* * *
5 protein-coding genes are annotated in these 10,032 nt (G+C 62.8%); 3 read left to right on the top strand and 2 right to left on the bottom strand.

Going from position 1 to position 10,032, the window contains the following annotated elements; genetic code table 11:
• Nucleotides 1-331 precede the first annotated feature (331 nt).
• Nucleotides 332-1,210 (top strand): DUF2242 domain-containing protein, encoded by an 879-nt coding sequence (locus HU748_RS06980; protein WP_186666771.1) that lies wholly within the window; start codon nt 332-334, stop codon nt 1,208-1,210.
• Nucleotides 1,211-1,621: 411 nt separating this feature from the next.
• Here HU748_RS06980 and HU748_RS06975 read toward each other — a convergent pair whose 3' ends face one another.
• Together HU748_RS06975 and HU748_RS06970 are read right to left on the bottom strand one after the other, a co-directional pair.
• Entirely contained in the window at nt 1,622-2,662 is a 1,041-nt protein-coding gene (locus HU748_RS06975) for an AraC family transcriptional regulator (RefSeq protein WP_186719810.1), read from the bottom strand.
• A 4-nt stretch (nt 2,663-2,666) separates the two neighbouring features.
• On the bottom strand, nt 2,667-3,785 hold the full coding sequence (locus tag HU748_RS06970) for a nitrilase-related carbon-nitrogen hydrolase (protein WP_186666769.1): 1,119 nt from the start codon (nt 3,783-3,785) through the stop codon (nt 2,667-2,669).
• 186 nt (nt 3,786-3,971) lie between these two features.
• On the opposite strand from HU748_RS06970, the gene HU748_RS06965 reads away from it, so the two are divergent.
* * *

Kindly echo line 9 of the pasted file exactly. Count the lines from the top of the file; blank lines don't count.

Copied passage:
• A 4-nt stretch (nt 2,663-2,666) separates the two neighbouring features.